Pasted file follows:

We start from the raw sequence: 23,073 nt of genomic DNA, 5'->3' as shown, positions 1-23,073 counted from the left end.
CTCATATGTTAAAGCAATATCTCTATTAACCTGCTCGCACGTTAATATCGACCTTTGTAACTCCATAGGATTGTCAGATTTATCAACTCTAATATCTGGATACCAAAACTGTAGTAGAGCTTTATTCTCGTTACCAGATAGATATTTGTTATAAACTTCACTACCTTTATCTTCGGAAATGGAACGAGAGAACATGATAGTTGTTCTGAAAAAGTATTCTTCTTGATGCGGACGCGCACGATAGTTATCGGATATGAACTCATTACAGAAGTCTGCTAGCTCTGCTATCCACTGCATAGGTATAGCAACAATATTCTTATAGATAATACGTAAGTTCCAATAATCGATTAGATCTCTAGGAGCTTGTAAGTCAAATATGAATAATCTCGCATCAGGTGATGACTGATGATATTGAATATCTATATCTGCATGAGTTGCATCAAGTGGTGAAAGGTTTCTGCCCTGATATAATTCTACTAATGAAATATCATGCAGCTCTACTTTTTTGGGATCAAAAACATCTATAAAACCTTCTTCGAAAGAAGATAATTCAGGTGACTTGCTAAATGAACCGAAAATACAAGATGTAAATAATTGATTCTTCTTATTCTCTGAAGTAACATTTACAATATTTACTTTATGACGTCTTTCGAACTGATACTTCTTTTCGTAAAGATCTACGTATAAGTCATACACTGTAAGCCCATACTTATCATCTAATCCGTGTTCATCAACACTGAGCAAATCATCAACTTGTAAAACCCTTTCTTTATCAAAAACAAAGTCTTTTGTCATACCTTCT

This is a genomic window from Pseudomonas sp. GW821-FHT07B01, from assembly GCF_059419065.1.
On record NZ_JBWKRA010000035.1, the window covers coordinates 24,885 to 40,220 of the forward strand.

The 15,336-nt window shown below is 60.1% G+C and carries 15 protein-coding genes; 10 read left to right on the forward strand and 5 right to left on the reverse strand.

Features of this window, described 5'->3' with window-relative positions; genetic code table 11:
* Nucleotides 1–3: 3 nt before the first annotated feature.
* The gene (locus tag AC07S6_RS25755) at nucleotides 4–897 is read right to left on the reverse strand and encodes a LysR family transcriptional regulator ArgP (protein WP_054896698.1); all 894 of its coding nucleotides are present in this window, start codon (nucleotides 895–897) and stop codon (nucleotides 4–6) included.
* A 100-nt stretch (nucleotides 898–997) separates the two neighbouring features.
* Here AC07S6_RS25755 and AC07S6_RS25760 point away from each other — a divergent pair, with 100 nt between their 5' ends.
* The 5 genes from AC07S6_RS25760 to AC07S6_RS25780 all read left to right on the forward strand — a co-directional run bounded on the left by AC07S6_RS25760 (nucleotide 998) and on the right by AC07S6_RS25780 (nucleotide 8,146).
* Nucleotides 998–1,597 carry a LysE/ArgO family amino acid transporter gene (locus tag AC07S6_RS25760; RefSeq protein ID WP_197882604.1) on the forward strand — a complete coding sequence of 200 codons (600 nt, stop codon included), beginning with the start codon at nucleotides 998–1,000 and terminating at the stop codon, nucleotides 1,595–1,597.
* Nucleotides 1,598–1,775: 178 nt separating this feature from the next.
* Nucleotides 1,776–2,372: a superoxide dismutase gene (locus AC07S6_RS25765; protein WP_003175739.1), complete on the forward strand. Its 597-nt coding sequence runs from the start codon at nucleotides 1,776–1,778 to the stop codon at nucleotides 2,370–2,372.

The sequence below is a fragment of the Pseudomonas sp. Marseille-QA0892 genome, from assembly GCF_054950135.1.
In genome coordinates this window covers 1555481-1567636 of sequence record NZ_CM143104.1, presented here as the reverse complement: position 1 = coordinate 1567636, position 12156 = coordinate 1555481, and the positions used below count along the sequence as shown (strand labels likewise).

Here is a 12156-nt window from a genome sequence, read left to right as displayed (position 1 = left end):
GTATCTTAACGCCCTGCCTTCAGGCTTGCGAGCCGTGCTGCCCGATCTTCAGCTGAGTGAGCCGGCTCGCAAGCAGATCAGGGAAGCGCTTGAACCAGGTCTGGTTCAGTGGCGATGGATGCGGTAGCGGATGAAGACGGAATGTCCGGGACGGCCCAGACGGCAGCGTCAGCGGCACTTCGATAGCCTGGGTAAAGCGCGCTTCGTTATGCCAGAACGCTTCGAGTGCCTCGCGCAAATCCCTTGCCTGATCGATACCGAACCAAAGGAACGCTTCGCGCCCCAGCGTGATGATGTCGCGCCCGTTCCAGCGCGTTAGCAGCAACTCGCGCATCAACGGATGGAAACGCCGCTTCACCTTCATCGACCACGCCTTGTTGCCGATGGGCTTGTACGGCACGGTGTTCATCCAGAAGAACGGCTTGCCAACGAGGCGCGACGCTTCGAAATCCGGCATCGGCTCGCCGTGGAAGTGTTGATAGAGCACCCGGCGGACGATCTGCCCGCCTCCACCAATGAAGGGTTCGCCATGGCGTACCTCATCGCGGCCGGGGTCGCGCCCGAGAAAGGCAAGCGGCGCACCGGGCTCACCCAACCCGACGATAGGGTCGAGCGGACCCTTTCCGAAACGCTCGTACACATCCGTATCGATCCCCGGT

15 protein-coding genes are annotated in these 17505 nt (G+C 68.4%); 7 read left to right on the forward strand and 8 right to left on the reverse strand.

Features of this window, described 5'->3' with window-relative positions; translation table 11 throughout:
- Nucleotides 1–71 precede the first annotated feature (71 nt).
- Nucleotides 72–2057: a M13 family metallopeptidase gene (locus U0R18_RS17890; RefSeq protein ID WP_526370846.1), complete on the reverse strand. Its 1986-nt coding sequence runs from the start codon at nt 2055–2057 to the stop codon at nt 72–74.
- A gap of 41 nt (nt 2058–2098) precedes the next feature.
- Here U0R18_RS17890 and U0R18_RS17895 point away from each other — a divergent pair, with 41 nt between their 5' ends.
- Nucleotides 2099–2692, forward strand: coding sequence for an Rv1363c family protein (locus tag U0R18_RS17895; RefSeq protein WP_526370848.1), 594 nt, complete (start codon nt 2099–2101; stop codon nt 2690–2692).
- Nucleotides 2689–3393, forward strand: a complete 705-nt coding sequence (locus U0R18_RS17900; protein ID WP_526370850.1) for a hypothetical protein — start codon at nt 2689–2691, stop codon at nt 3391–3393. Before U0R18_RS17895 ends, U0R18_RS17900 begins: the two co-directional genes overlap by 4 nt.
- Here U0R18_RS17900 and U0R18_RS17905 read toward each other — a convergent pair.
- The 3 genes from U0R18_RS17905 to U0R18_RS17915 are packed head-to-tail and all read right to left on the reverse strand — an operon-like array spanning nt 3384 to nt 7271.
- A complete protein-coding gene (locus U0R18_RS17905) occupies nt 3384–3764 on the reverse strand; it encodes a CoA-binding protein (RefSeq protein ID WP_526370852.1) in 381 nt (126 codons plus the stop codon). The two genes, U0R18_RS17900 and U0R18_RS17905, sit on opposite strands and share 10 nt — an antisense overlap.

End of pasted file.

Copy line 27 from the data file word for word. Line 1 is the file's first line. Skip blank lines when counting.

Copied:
- Here U0R18_RS17900 and U0R18_RS17905 read toward each other — a convergent pair.